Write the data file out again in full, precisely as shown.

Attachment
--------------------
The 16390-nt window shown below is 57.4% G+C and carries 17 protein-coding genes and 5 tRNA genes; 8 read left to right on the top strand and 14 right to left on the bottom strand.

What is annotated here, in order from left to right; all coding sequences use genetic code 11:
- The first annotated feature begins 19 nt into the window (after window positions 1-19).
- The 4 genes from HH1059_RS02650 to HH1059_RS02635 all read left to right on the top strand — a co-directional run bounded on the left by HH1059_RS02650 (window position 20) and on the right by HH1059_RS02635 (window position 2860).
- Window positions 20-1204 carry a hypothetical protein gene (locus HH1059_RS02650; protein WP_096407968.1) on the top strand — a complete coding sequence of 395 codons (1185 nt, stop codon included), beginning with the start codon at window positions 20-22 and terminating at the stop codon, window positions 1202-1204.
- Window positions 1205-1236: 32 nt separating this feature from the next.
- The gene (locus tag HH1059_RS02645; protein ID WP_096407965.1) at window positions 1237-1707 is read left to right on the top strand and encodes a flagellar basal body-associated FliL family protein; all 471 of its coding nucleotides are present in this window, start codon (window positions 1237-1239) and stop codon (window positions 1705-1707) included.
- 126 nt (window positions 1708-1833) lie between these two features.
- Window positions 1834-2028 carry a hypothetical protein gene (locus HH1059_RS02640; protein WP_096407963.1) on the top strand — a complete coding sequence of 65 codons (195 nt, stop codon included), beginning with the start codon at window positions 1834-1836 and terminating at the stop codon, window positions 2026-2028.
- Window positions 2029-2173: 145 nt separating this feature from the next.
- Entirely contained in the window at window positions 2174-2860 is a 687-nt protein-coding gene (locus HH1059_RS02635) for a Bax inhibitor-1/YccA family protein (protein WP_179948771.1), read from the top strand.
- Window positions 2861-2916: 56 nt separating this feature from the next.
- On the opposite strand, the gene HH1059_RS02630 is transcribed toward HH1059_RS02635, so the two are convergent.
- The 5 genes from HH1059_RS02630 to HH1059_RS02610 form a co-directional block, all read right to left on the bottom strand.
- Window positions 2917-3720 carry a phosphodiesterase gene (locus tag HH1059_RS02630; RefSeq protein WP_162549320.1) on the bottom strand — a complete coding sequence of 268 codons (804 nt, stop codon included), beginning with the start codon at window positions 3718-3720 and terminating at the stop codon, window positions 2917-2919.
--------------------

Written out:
The 16390-nt window shown below is 57.4% G+C and carries 17 protein-coding genes and 5 tRNA genes; 8 read left to right on the top strand and 14 right to left on the bottom strand.

What is annotated here, in order from left to right; all coding sequences use genetic code 11:
- The first annotated feature begins 19 nt into the window (after window positions 1-19).
- The 4 genes from HH1059_RS02650 to HH1059_RS02635 all read left to right on the top strand — a co-directional run bounded on the left by HH1059_RS02650 (window position 20) and on the right by HH1059_RS02635 (window position 2860).
- Window positions 20-1204 carry a hypothetical protein gene (locus HH1059_RS02650; protein WP_096407968.1) on the top strand — a complete coding sequence of 395 codons (1185 nt, stop codon included), beginning with the start codon at window positions 20-22 and terminating at the stop codon, window positions 1202-1204.
- Window positions 1205-1236: 32 nt separating this feature from the next.
- The gene (locus tag HH1059_RS02645; protein ID WP_096407965.1) at window positions 1237-1707 is read left to right on the top strand and encodes a flagellar basal body-associated FliL family protein; all 471 of its coding nucleotides are present in this window, start codon (window positions 1237-1239) and stop codon (window positions 1705-1707) included.
- 126 nt (window positions 1708-1833) lie between these two features.
- Window positions 1834-2028 carry a hypothetical protein gene (locus HH1059_RS02640; protein WP_096407963.1) on the top strand — a complete coding sequence of 65 codons (195 nt, stop codon included), beginning with the start codon at window positions 1834-1836 and terminating at the stop codon, window positions 2026-2028.
- Window positions 2029-2173: 145 nt separating this feature from the next.
- Entirely contained in the window at window positions 2174-2860 is a 687-nt protein-coding gene (locus HH1059_RS02635) for a Bax inhibitor-1/YccA family protein (protein WP_179948771.1), read from the top strand.
- Window positions 2861-2916: 56 nt separating this feature from the next.
- On the opposite strand, the gene HH1059_RS02630 is transcribed toward HH1059_RS02635, so the two are convergent.
- The 5 genes from HH1059_RS02630 to HH1059_RS02610 form a co-directional block, all read right to left on the bottom strand.
- Window positions 2917-3720 carry a phosphodiesterase gene (locus tag HH1059_RS02630; RefSeq protein WP_162549320.1) on the bottom strand — a complete coding sequence of 268 codons (804 nt, stop codon included), beginning with the start codon at window positions 3718-3720 and terminating at the stop codon, window positions 2917-2919.